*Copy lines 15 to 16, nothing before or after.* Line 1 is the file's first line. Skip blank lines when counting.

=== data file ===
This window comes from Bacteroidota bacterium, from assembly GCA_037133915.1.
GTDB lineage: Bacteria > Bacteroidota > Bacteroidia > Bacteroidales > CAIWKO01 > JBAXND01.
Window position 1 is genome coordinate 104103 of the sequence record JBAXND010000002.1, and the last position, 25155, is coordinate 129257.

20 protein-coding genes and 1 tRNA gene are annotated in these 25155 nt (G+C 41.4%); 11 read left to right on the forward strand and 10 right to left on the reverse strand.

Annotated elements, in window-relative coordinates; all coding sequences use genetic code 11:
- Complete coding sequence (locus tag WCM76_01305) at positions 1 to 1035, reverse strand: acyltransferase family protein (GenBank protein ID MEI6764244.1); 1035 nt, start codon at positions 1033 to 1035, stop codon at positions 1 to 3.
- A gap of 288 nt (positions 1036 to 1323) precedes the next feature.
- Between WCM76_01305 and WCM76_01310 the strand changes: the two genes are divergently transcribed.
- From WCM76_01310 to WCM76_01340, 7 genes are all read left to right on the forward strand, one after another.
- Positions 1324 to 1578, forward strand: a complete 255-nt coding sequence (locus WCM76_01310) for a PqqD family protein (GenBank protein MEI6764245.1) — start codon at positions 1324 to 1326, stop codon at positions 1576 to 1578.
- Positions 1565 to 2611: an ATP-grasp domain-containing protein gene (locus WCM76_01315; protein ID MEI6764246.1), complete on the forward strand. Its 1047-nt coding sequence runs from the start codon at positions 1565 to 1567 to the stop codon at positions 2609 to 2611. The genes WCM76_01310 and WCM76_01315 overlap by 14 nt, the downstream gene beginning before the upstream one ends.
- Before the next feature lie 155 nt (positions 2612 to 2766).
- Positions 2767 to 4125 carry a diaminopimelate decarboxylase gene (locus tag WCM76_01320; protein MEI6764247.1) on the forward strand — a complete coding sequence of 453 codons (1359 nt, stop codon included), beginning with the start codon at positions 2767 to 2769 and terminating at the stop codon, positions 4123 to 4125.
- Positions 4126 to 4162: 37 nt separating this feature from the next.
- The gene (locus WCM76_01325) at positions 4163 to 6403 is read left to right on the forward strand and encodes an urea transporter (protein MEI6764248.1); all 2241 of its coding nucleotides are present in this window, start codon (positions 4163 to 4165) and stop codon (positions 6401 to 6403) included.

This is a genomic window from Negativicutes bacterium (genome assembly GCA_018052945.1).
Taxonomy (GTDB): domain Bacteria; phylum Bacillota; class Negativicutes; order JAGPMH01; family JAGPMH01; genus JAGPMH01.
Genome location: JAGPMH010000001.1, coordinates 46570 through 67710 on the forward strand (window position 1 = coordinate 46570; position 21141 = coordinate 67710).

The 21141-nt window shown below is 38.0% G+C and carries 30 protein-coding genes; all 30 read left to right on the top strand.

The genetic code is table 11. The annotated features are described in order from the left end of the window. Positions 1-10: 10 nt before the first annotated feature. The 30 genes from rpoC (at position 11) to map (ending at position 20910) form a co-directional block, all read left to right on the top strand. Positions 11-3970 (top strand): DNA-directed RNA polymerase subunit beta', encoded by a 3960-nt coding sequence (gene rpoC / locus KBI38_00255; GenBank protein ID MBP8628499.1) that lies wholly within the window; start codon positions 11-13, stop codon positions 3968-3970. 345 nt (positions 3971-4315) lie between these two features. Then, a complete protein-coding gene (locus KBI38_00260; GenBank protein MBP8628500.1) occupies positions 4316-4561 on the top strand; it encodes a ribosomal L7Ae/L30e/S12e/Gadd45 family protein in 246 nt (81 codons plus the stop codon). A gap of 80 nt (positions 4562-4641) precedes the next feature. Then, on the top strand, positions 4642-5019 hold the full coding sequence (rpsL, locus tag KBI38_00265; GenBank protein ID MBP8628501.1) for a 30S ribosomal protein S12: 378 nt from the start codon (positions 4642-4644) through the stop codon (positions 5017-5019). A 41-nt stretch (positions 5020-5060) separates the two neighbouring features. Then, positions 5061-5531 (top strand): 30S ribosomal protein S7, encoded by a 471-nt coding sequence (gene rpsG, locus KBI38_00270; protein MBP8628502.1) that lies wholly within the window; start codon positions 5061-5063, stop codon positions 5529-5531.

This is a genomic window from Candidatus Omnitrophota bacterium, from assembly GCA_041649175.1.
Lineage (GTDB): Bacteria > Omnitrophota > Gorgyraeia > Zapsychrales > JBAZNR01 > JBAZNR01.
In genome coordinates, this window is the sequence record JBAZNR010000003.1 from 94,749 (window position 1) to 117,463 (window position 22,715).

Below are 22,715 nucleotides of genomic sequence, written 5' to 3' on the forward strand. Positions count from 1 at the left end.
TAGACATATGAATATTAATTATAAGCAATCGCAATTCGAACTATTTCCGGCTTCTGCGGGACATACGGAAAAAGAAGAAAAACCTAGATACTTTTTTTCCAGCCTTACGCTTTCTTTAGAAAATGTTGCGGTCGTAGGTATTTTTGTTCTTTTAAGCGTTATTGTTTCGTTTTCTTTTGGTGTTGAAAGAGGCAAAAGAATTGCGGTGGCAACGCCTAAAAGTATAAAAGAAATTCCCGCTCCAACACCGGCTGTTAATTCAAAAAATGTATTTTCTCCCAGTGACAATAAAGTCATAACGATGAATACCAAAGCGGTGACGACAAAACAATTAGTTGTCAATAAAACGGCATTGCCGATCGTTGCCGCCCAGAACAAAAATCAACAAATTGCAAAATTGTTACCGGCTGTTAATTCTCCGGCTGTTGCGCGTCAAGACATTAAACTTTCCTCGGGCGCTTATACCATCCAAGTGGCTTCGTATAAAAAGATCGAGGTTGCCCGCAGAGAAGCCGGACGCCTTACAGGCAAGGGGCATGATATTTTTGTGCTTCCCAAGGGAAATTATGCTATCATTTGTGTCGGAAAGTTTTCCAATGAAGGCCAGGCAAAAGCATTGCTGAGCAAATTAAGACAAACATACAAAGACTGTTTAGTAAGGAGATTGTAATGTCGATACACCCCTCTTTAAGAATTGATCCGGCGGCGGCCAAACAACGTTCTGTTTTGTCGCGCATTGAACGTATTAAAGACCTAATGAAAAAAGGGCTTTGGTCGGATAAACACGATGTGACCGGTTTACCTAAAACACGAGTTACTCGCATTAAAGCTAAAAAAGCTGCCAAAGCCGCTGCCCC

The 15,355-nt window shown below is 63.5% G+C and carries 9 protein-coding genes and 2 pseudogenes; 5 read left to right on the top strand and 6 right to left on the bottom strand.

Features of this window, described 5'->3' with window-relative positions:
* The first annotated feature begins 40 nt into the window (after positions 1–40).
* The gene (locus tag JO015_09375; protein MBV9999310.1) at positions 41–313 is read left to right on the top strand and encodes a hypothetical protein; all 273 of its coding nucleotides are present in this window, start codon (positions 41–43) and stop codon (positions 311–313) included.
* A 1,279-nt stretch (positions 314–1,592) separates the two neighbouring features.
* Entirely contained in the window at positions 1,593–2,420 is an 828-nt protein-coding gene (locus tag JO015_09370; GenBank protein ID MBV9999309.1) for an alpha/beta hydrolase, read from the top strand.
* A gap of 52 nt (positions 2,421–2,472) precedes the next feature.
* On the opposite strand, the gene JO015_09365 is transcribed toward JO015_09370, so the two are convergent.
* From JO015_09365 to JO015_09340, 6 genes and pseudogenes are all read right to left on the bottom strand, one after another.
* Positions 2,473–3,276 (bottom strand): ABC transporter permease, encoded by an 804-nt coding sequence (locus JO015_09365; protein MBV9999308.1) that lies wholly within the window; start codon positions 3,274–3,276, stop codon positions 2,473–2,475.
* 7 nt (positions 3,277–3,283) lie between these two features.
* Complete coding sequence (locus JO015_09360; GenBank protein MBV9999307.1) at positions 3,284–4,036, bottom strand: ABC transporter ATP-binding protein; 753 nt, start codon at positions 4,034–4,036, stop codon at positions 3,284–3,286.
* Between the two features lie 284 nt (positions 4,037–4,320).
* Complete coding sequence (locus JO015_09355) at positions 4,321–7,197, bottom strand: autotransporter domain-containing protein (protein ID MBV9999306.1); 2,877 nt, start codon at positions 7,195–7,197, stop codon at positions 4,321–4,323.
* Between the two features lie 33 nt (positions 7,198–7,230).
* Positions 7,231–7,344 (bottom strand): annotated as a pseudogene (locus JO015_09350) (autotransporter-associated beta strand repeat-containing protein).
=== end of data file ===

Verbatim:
- The gene (locus WCM76_01325) at positions 4163 to 6403 is read left to right on the forward strand and encodes an urea transporter (protein MEI6764248.1); all 2241 of its coding nucleotides are present in this window, start codon (positions 4163 to 4165) and stop codon (positions 6401 to 6403) included.

This is a genomic window from Negativicutes bacterium (genome assembly GCA_018052945.1).